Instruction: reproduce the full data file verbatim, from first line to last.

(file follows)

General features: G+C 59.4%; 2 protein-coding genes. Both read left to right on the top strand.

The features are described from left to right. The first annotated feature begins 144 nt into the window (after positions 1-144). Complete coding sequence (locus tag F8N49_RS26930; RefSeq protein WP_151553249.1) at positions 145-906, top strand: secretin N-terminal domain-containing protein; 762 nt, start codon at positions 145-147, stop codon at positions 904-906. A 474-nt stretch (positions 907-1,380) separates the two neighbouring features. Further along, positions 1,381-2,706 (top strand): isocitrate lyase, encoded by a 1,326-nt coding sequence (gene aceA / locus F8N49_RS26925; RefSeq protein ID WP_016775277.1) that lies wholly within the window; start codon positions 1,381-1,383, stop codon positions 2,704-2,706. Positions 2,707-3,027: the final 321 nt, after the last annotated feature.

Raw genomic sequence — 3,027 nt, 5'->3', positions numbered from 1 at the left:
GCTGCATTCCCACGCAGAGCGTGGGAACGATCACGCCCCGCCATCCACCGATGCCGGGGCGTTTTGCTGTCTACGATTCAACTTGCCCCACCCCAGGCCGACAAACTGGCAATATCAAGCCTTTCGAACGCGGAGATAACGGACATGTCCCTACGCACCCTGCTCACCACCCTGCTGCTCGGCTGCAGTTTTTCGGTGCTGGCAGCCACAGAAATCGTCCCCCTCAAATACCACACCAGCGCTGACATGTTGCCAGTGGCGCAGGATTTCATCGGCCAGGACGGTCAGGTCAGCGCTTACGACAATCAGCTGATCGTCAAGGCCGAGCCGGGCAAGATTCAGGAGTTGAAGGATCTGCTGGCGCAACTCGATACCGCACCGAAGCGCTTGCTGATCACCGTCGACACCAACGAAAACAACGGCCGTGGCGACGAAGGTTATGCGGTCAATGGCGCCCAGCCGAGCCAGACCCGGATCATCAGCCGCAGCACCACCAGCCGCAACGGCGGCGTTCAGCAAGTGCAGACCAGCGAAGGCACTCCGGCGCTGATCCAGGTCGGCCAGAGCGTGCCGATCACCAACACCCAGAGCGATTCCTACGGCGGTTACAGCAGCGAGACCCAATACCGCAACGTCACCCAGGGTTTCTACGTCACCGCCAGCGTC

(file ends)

General features: G+C 59.4%; 2 protein-coding genes. Both read left to right on the top strand.

The features are described from left to right. The first annotated feature begins 144 nt into the window (after positions 1-144). Complete coding sequence (locus tag F8N49_RS26930; RefSeq protein WP_151553249.1) at positions 145-906, top strand: secretin N-terminal domain-containing protein; 762 nt, start codon at positions 145-147, stop codon at positions 904-906. A 474-nt stretch (positions 907-1,380) separates the two neighbouring features. Further along, positions 1,381-2,706 (top strand): isocitrate lyase, encoded by a 1,326-nt coding sequence (gene aceA / locus F8N49_RS26925; RefSeq protein ID WP_016775277.1) that lies wholly within the window; start codon positions 1,381-1,383, stop codon positions 2,704-2,706. Positions 2,707-3,027: the final 321 nt, after the last annotated feature.

Raw genomic sequence — 3,027 nt, 5'->3', positions numbered from 1 at the left:
GCTGCATTCCCACGCAGAGCGTGGGAACGATCACGCCCCGCCATCCACCGATGCCGGGGCGTTTTGCTGTCTACGATTCAACTTGCCCCACCCCAGGCCGACAAACTGGCAATATCAAGCCTTTCGAACGCGGAGATAACGGACATGTCCCTACGCACCCTGCTCACCACCCTGCTGCTCGGCTGCAGTTTTTCGGTGCTGGCAGCCACAGAAATCGTCCCCCTCAAATACCACACCAGCGCTGACATGTTGCCAGTGGCGCAGGATTTCATCGGCCAGGACGGTCAGGTCAGCGCTTACGACAATCAGCTGATCGTCAAGGCCGAGCCGGGCAAGATTCAGGAGTTGAAGGATCTGCTGGCGCAACTCGATACCGCACCGAAGCGCTTGCTGATCACCGTCGACACCAACGAAAACAACGGCCGTGGCGACGAAGGTTATGCGGTCAATGGCGCCCAGCCGAGCCAGACCCGGATCATCAGCCGCAGCACCACCAGCCGCAACGGCGGCGTTCAGCAAGTGCAGACCAGCGAAGGCACTCCGGCGCTGATCCAGGTCGGCCAGAGCGTGCCGATCACCAACACCCAGAGCGATTCCTACGGCGGTTACAGCAGCGAGACCCAATACCGCAACGTCACCCAGGGTTTCTACGTCACCGCCAGCGTC